Georgia Brown: Shoulder to Shoulder
September 15, 2015 4:00 PM   Subscribe

Georgia Brown was a well-known singer and star of musical theater, film and television in Great Britain. She defined the role of Nancy in the original 1960 production of Oliver!, a musical created by her childhood friend Lionel Bart, and went on to appear in dozens of stage and screen productions. But by the early 1970s, Brown had become increasingly dissatisfied with the television roles available to women, and the BBC asked her to choose a project. From her discussions with then-script editor Midge Mackenzie and with the help of producer Verity Lambert, the 1974 mini-series Shoulder to Shoulder was born.

Shoulder to Shoulder is a six-part dramatized history of the women's suffrage movement in Great Britain, encompassing the 1890s to 1919. Brown, Mackenzie and Lambert had originally intended for the series to be written by women, but the use of male writers forced them to edit the scripts to remove the "innuendoes, misconceptions and untruths" characteristic of what Brown referred to as "the male point of view".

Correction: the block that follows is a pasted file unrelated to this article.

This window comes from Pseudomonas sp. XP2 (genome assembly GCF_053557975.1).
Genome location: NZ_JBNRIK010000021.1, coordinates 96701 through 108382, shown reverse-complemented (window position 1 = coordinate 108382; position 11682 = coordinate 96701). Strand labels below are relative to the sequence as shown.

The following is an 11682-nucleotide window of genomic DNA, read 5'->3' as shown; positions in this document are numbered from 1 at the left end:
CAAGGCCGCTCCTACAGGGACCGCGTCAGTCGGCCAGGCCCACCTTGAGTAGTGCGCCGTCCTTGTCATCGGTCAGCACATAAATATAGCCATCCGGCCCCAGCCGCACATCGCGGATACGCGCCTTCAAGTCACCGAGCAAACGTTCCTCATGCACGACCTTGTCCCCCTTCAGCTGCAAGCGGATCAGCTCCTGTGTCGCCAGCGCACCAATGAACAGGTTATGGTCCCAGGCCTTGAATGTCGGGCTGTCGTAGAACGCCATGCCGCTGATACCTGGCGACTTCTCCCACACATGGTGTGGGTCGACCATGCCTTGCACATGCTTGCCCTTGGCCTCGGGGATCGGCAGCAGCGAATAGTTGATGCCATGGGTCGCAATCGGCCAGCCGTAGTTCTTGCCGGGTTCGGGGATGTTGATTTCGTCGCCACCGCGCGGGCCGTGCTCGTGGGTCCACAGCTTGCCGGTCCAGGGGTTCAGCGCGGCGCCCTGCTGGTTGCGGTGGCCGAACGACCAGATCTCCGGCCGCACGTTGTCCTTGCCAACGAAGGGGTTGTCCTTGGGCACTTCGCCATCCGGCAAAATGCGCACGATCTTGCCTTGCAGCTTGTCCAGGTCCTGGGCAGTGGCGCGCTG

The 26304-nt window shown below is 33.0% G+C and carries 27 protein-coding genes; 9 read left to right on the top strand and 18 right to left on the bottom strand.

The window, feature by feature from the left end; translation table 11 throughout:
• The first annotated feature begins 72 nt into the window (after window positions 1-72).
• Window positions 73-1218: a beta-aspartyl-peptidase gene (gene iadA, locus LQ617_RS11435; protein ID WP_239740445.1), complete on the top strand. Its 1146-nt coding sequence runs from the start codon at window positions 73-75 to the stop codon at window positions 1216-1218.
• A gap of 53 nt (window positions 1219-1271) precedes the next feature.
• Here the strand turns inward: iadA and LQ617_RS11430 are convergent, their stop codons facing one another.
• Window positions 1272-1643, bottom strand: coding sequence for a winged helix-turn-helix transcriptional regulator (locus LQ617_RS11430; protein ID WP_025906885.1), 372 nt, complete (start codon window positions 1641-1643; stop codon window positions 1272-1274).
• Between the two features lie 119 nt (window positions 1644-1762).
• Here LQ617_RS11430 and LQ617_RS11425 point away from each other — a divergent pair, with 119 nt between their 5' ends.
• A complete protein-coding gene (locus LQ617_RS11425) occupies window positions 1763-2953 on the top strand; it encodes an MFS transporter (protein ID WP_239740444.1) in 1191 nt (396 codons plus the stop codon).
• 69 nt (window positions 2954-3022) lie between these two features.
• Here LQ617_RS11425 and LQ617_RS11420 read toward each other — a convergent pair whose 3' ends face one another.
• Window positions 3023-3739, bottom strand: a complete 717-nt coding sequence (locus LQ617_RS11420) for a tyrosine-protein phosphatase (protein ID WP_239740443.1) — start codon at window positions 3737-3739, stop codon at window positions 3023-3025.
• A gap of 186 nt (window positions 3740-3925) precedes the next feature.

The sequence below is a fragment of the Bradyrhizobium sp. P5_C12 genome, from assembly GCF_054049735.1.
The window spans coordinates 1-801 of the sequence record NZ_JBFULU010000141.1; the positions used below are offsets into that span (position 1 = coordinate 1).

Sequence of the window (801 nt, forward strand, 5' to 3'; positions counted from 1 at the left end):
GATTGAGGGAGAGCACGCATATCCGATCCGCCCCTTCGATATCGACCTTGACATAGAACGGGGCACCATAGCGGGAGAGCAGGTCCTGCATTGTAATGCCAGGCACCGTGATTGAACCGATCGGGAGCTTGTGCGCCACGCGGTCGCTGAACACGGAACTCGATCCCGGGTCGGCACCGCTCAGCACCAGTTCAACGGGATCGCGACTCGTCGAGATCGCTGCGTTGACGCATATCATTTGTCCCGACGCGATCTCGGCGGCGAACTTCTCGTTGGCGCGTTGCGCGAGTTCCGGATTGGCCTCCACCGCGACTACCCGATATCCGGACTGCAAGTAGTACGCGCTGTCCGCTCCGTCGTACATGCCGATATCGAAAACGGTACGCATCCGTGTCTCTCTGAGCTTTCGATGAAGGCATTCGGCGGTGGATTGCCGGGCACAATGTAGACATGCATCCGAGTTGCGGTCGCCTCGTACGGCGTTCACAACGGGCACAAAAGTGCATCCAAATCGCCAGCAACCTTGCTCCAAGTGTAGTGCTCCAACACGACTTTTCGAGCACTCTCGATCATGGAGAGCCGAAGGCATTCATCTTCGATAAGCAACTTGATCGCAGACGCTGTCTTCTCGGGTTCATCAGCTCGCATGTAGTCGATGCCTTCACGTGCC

Georgia Brown appeared in five of the six episodes as Annie Kenney and sang the theme song, "The March of the Women," composed by Dame Ethel Smyth.

Episode 1: The Pankhursts
Episode 2: Annie Kenney
Episode 3: Lady Constance Lytton
Episode 4: Christabel Pankhurst
Episode 5: Outrage
Episode 6: Sylvia Pankhurst

Bonus link: Georgia Brown: Who Are the Cockneys Now? From the documentary series One Pair of Eyes, in which she revisits her childhood home in Whitechapel and discusses how the demographics of the East End had changed by 1968. From approximately 14:55 to 16:36, Brown describes when she began to question her religion, partly due to how women were treated.

(Addendum: American audiences may recognize Georgia Brown as Madame Lazora from Cheers or Helena Rozhenko from Star Trek: TNG.)
posted by Orange Dinosaur Slide (2 comments total) 9 users marked this as a favorite
I swear, nearly everything Verity Lambert got involved with is inspiring!
posted by rum-soaked space hobo at 8:09 AM on September 16, 2015 [1 favorite]

Right on, Worf's mom!
Looking forward to watching the series; I've been reading about the British Women's Suffrage Movement recently—specifically the Suffrage Atelier, founded by two younger siblings of A.E. Housman—so this is great timing. Thanks for posting!
posted by obloquy at 1:18 PM on September 16, 2015 [1 favorite]

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